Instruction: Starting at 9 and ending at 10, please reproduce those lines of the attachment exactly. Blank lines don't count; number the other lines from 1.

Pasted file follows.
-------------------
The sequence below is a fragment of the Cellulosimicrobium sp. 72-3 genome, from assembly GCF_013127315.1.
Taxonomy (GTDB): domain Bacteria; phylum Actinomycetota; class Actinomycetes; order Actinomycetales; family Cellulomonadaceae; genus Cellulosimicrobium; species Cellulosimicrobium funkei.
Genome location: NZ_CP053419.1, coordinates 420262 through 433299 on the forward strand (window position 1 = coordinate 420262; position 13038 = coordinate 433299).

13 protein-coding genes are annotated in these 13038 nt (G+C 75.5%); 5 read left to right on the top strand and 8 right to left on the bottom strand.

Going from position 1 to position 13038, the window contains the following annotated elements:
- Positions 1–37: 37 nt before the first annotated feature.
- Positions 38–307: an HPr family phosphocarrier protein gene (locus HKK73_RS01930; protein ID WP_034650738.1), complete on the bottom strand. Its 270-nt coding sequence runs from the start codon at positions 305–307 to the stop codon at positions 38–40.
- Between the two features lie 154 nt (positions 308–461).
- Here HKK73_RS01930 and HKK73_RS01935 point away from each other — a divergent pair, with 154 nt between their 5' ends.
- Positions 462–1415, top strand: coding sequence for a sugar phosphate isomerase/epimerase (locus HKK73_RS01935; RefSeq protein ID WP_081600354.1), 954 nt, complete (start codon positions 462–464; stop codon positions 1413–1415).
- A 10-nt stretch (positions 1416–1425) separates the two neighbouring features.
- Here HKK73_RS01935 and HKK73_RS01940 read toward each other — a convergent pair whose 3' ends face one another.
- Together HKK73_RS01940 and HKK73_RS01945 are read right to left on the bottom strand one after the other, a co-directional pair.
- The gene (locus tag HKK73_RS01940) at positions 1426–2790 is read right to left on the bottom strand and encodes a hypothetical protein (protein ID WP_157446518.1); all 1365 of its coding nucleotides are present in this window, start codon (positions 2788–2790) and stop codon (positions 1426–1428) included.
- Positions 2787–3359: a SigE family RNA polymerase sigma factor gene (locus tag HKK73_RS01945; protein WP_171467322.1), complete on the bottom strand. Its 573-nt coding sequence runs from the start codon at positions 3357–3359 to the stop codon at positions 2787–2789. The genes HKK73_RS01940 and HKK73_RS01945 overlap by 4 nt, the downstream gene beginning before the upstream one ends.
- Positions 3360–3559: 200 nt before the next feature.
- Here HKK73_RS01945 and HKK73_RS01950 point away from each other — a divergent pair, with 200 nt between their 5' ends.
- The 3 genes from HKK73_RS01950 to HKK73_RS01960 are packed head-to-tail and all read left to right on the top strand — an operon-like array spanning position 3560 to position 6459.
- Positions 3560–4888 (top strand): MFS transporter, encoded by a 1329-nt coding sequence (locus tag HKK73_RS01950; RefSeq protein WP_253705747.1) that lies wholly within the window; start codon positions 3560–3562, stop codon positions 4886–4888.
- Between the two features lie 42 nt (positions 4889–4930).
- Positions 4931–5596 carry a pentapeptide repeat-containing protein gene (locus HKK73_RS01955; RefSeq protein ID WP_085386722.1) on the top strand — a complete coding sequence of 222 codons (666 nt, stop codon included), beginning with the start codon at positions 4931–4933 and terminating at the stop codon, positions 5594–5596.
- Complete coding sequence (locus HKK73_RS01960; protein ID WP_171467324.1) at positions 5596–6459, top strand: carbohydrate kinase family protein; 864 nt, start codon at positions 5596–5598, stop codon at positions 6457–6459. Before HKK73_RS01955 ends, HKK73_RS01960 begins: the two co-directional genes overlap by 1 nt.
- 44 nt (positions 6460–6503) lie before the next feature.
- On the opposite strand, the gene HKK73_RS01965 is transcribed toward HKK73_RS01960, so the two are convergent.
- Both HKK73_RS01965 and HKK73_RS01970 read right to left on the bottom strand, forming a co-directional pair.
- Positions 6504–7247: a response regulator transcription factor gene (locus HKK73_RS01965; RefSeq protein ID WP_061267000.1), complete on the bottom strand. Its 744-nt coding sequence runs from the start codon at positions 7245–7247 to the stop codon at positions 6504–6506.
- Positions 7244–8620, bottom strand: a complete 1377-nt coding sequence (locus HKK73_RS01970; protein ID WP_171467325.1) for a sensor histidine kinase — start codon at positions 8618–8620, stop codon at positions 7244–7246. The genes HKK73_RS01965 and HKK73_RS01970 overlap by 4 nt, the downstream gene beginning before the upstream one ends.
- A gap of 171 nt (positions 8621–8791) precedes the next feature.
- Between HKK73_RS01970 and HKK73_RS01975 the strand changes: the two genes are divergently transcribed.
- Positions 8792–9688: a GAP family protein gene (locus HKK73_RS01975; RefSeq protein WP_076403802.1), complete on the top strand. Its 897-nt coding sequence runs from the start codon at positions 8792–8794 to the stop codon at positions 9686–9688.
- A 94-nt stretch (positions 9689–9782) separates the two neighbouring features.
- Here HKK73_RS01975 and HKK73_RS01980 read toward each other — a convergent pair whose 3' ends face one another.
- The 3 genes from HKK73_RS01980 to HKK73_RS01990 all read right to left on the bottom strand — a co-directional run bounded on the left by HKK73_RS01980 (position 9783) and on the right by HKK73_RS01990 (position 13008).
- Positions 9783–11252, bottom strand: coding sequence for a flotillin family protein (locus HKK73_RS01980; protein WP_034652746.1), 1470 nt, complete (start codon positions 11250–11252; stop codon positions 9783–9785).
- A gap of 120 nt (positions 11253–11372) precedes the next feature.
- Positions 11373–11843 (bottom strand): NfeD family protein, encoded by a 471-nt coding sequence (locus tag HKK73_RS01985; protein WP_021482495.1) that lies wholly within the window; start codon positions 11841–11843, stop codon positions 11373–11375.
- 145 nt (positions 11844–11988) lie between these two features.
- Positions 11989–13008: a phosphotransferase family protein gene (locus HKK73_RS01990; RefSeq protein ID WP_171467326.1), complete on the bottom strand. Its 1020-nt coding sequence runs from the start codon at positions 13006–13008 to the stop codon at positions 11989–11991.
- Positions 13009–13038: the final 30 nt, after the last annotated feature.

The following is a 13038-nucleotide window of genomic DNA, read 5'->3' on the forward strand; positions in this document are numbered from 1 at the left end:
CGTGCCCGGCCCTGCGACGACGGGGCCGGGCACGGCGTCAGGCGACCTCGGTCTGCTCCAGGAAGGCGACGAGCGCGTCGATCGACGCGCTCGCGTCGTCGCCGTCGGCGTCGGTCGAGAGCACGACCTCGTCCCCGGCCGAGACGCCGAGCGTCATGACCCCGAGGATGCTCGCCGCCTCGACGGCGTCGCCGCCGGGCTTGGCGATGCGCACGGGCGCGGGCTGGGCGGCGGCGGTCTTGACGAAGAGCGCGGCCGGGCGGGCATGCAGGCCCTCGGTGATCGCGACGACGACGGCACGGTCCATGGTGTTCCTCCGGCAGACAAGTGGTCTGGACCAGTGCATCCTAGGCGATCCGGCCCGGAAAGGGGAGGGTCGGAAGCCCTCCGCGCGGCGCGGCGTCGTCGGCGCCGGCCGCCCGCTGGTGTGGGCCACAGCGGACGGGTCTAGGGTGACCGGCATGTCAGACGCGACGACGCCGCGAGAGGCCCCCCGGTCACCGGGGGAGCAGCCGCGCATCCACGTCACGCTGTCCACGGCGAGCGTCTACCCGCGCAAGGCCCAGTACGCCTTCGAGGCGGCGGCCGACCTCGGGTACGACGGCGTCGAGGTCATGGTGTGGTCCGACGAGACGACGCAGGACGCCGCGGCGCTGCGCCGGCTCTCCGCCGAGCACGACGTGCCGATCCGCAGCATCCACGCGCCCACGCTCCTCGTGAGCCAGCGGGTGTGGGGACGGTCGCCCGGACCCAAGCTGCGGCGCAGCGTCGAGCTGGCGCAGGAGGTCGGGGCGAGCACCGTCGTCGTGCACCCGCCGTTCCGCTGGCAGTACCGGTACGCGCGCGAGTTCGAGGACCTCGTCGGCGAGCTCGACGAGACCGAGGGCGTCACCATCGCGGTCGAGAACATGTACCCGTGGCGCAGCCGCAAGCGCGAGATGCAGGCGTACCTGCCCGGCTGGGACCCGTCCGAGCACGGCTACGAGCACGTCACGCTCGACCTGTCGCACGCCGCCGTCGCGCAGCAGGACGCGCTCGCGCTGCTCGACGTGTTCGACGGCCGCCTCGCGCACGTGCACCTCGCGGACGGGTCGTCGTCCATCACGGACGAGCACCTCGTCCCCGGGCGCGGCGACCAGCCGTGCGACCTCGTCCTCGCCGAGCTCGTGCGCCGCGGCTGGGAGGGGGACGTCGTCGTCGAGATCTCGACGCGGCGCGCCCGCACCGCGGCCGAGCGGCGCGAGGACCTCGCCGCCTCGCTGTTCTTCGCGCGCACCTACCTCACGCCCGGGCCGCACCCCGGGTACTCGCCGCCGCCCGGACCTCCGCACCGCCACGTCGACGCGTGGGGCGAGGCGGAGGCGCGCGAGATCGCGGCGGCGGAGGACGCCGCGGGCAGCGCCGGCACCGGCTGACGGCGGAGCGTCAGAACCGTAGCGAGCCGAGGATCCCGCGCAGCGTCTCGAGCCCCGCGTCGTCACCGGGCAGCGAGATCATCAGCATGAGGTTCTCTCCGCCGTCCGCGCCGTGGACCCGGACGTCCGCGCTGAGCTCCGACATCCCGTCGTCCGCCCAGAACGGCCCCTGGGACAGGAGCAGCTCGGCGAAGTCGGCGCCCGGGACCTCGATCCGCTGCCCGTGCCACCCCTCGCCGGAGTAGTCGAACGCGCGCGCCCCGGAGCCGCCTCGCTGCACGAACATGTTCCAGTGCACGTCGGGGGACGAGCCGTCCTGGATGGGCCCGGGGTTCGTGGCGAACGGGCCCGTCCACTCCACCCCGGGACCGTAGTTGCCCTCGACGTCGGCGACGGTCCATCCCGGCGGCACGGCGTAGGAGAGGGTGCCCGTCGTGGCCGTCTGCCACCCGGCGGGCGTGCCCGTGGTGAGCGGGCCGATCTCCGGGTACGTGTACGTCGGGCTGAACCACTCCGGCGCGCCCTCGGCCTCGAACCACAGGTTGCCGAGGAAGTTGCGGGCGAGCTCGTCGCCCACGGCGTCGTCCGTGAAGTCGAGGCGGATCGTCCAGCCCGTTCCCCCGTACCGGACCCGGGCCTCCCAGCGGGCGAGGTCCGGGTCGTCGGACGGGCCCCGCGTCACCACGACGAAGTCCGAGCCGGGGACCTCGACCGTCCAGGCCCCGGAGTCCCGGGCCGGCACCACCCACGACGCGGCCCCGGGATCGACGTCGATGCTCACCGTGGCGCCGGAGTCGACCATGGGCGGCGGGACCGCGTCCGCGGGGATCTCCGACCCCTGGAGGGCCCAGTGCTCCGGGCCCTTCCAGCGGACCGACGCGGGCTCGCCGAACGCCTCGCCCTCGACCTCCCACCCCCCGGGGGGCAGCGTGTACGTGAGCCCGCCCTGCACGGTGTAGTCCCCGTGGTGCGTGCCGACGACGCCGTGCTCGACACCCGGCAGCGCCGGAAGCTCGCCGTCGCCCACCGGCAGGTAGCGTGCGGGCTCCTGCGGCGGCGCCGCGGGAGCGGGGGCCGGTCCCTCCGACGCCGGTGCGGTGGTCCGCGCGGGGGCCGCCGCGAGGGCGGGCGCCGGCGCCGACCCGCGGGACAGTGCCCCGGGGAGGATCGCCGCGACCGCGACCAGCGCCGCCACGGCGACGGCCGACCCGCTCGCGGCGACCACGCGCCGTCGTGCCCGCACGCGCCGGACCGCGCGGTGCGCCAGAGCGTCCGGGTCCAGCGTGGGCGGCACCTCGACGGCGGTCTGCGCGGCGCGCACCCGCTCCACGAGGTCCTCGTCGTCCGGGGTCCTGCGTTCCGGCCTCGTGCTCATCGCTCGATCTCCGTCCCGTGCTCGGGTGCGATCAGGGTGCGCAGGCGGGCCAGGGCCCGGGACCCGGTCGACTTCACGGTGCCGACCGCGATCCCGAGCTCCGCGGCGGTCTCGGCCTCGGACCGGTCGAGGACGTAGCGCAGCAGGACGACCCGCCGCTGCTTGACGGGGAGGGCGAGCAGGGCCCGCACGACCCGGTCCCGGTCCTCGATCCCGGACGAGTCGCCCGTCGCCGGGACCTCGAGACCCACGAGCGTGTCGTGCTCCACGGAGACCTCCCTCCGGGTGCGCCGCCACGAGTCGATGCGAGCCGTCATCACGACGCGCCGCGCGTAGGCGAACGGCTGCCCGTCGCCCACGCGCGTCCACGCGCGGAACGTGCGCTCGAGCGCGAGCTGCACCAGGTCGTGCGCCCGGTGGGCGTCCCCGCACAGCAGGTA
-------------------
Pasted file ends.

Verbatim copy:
- Here HKK73_RS01930 and HKK73_RS01935 point away from each other — a divergent pair, with 154 nt between their 5' ends.
- Positions 462–1415, top strand: coding sequence for a sugar phosphate isomerase/epimerase (locus HKK73_RS01935; RefSeq protein ID WP_081600354.1), 954 nt, complete (start codon positions 462–464; stop codon positions 1413–1415).